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Is it time to substitute sports sponsors for healthier alternatives?

fizzy drinks and football
Footballer and captain of the Portugal Euro 2020 team, Cristiano Ronaldo, went viral for removing Coca-Cola bottles from view during a pre-match press conference, and seemingly encouraging viewers to drink water instead. Sport has long been sponsored by unhealthy products, but maybe it’s time to give them the red card, suggests Dr Oyinlola Oyebode, expert in public health from Warwick Medical School.

At a press conference, before Portugal played Hungary in Euro2020, Cristiano Ronaldo removed two bottles of Coca-Cola from the table in front of him. He then picked up a bottle of water and shouted “Agua!”.

Apparently, the footballer is a renowned health fanatic, so certainly if he knows his science he would not choose to drink a sugar-sweetened drink like Coke. Perhaps inspired by Ronaldo, France midfielder and practicing Muslim Paul Pogba also removed a Heineken bottle from a press conference on Wednesday.

Habitual consumption of sugar-sweetened drinks is associated with tooth decay, type 2 diabetes, heart disease and stroke. Earlier this week, a study of thousands of British children followed up for over 10 years, reported that the more ultra-processed food and drinks the children consumed, the greater their risk of becoming overweight or obese. In this study ultra-processed foods included both sugar-sweetened drinks (like Coca-Cola) and drinks containing no sugar, such as Diet Cola, that are nevertheless highly processed.

With evidence mounting that such products lead to poor health outcomes, their continued association with professional sport looks an increasingly bad fit. So why is it so important to brands to be associated with sports, and is it time to stop sponsorship of sport by any health-harming product?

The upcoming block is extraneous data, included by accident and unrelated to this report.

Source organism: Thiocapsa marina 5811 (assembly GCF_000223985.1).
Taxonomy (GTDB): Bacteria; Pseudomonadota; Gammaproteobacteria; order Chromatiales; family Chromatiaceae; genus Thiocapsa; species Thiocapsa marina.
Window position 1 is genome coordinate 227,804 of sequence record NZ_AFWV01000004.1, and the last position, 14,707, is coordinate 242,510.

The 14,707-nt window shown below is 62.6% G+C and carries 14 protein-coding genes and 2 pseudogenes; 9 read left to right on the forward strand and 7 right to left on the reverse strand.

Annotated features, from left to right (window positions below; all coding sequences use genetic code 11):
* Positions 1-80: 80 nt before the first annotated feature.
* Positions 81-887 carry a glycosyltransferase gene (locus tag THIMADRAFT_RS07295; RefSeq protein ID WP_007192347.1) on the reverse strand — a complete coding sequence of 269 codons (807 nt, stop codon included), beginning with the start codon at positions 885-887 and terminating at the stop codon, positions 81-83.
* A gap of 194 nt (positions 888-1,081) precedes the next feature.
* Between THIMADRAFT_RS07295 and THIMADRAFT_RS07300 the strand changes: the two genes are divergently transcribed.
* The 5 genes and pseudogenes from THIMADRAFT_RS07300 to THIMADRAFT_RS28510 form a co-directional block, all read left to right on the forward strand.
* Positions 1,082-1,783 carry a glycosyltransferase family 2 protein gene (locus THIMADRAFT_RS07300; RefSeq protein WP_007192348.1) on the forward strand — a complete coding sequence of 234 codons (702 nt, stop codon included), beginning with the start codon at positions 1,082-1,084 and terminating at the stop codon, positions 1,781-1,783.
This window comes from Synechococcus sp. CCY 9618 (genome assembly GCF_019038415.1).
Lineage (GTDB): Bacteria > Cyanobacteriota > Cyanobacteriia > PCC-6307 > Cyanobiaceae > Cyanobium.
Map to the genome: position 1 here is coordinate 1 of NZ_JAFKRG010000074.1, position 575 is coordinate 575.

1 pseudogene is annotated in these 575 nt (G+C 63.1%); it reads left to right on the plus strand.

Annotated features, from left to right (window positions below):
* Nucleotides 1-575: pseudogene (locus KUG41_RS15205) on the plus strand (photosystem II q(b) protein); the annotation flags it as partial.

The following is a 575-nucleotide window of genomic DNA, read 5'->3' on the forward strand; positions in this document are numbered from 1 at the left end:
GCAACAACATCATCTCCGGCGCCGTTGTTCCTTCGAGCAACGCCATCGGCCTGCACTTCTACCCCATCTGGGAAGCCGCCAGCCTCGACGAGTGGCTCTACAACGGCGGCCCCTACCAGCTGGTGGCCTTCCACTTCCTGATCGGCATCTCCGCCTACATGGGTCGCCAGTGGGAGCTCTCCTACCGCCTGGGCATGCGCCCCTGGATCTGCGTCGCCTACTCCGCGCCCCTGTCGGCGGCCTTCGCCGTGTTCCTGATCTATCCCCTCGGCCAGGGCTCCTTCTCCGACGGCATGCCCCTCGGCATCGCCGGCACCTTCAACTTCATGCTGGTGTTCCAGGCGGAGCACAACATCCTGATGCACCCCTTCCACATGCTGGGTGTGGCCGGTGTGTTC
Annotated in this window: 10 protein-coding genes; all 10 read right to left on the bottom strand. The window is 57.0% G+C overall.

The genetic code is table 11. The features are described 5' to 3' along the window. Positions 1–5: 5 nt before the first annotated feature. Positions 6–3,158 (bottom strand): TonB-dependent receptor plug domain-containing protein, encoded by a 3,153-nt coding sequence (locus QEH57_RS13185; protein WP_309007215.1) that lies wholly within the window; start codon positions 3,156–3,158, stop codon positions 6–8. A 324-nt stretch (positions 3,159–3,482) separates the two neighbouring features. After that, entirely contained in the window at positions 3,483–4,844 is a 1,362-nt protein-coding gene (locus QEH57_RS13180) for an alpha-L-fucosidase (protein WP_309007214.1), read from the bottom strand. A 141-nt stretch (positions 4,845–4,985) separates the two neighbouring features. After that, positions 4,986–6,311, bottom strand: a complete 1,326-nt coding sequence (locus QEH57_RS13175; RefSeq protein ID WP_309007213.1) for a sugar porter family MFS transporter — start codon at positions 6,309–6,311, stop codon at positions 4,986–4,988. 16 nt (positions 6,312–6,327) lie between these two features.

Eyes on the brand

Coca Cola is an official sponsor of Euro 2020. Euro 2016 attracted a total of 2 billion viewers across the globe, with 600 million viewers watching Portugal (Ronaldo’s team) beat France in the final. By sponsoring such an event, Coca Cola is expecting to build brand recognition worldwide.

Trans-national events like the Euros, World Cup and the Olympics are the perfect opportunity for corporations marketing health-harming products to gain traction, particularly as national restrictions on marketing designed to protect populations are increasing unevenly across the globe.

The Queen’s speech made clear that the UK government is planning a ban on advertising of food and drinks high in sugar, fat and salt shown on TV before 9pm, with the aim to protect children and reduce childhood obesity.

However, commercial sponsorship of sport by health-harming products is another way for these products to build brand-identity, including with children. This is done to increase purchases and consumption of products that we know will make the consumers unhealthy and may lead to an earlier death.

Though it may seem odd that products that we know are unhealthy are paired with sports events like this, it has a long history. Changing this has proved a long and difficult process.

Up in smoke

The 1986 football world cup was sponsored by a tobacco company. This was despite Mexico having its own national laws in place that banned tobacco advertising at the time. FIFA persuaded Mexico to allow the sponsorship of the 1986 games, and perimeter advertising containing the name of a tobacco brand was beamed around the world to millions of people.

This kind of action by the tobacco-industry, undermining individual governments’ attempts to protect their populations, is what propelled the World Health Organisation to consider a Framework Convention of Tobacco Control: international legislation to limit tobacco advertising and marketing which came into effect in 2003.

FIFA has now committed to tobacco-free football but has not taken equivalent action on other health-harming products. Sugar-sweetened drinks and alcohol continue to be promoted through the sport.

Given that diet and nutrition are now among the leading causes of global illness, disability, and death, perhaps it is time for the World Health Organisation and FIFA to re-consider the place of sponsorship by companies selling ultra-processed food?


21 June 2021


Dr Oyinlola OyebodeOyinlola Oyebode is Associate Professor of Public Health at Warwick Medical School. Her research interests include non-communicable diseases, nutrition, obesity, cardiovascular disease, neurological disease, mental illness, Sub-Saharan Africa, low and middle-income countries, urbanisation and health policy. She is a member of the Warwick Obesity Network.

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